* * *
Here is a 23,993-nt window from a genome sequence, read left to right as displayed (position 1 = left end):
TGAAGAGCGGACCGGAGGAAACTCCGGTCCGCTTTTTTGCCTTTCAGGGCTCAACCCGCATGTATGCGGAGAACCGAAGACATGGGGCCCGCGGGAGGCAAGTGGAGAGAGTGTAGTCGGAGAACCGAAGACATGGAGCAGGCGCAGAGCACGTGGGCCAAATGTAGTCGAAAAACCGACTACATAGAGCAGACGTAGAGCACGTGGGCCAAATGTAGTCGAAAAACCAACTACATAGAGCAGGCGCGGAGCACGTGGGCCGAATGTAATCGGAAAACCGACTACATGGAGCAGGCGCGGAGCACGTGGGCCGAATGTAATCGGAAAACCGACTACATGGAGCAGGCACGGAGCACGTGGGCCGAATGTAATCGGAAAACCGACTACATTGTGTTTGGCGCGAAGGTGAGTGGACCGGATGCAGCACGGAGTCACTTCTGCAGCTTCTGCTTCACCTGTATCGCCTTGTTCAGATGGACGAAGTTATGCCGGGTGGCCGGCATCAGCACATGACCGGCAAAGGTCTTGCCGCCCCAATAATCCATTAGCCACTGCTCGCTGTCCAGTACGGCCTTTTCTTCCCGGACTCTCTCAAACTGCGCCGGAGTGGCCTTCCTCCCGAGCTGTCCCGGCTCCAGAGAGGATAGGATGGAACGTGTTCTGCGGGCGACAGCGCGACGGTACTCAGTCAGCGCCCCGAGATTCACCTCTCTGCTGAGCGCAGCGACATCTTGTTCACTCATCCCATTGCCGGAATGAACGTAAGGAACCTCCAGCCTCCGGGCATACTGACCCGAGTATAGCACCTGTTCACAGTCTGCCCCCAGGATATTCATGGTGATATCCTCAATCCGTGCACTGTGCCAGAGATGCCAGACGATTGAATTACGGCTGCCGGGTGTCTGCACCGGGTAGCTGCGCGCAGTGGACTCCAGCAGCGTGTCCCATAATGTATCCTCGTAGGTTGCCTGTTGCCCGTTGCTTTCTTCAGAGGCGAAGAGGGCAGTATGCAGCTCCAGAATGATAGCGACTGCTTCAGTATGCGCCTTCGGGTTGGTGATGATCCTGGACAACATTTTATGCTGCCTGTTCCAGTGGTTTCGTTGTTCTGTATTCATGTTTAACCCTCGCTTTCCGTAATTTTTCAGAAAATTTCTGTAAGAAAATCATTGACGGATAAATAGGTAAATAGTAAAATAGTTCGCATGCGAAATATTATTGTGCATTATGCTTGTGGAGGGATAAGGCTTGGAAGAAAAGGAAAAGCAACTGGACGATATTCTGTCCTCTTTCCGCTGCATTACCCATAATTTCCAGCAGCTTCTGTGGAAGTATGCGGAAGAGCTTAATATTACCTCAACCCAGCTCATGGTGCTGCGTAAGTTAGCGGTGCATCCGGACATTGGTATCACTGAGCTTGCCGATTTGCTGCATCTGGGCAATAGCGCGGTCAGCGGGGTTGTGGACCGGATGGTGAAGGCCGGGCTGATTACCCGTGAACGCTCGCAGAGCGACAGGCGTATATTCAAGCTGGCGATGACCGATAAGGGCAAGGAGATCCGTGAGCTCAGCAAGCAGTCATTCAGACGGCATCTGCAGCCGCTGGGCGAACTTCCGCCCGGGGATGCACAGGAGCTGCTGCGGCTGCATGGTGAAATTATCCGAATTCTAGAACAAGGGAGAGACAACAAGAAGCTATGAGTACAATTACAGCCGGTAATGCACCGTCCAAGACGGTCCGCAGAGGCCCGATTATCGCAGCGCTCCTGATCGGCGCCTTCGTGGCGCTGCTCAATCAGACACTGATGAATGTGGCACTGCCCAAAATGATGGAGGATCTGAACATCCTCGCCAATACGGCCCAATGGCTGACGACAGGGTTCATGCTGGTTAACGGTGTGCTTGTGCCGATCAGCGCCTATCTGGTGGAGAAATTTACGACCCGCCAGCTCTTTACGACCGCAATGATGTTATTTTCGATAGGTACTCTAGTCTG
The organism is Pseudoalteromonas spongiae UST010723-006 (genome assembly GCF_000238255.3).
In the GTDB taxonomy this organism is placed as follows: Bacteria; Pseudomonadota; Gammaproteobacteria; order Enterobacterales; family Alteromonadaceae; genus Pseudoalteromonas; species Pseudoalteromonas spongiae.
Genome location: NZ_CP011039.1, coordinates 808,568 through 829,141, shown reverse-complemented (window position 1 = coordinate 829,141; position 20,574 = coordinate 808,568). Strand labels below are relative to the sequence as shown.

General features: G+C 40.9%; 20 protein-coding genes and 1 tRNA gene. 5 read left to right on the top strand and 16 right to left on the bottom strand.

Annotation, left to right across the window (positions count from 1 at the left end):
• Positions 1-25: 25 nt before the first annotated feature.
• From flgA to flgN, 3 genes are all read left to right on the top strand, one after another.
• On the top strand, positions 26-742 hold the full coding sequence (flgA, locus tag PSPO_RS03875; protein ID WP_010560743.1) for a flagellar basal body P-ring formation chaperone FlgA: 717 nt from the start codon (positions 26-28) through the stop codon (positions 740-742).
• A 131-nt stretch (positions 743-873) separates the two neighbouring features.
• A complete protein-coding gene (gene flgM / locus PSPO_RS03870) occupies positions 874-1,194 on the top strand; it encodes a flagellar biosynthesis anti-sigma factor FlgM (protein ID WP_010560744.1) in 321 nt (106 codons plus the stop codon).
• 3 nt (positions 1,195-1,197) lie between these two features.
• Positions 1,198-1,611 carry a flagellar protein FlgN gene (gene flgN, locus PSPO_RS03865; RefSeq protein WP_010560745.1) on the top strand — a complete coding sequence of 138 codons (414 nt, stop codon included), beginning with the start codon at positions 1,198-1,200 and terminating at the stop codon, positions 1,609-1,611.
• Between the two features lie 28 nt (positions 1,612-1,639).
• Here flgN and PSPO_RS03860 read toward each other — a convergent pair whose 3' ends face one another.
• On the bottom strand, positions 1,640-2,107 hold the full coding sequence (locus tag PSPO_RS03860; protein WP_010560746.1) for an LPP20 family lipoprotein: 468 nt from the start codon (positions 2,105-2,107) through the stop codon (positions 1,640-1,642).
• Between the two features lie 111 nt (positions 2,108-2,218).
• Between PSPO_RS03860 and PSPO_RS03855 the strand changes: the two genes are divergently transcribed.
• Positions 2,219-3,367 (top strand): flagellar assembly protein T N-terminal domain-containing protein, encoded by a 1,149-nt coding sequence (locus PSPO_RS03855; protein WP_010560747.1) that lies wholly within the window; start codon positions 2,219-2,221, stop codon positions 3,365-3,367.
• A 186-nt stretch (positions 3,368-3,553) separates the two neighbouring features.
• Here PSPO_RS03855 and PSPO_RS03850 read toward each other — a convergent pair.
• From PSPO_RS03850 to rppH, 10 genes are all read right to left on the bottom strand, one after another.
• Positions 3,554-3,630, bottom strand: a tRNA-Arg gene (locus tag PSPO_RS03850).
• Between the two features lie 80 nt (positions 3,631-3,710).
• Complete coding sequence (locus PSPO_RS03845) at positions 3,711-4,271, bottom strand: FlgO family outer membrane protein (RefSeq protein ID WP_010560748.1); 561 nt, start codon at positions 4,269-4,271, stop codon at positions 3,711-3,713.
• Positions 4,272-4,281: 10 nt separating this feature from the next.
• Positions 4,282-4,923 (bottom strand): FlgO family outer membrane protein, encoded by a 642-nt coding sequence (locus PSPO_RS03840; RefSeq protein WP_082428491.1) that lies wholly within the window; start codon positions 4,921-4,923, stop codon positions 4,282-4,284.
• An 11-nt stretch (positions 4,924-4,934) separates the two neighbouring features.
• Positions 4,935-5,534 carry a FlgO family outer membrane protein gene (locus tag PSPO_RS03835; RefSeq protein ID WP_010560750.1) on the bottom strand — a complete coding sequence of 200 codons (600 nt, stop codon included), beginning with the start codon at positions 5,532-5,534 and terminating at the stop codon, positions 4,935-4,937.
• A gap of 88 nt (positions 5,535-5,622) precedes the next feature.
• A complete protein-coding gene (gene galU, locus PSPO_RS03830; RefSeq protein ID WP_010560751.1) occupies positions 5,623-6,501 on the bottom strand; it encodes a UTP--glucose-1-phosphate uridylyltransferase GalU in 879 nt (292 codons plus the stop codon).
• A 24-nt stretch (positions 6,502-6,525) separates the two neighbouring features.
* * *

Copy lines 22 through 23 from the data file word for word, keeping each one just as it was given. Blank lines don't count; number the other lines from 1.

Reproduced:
• Here PSPO_RS03855 and PSPO_RS03850 read toward each other — a convergent pair.
• From PSPO_RS03850 to rppH, 10 genes are all read right to left on the bottom strand, one after another.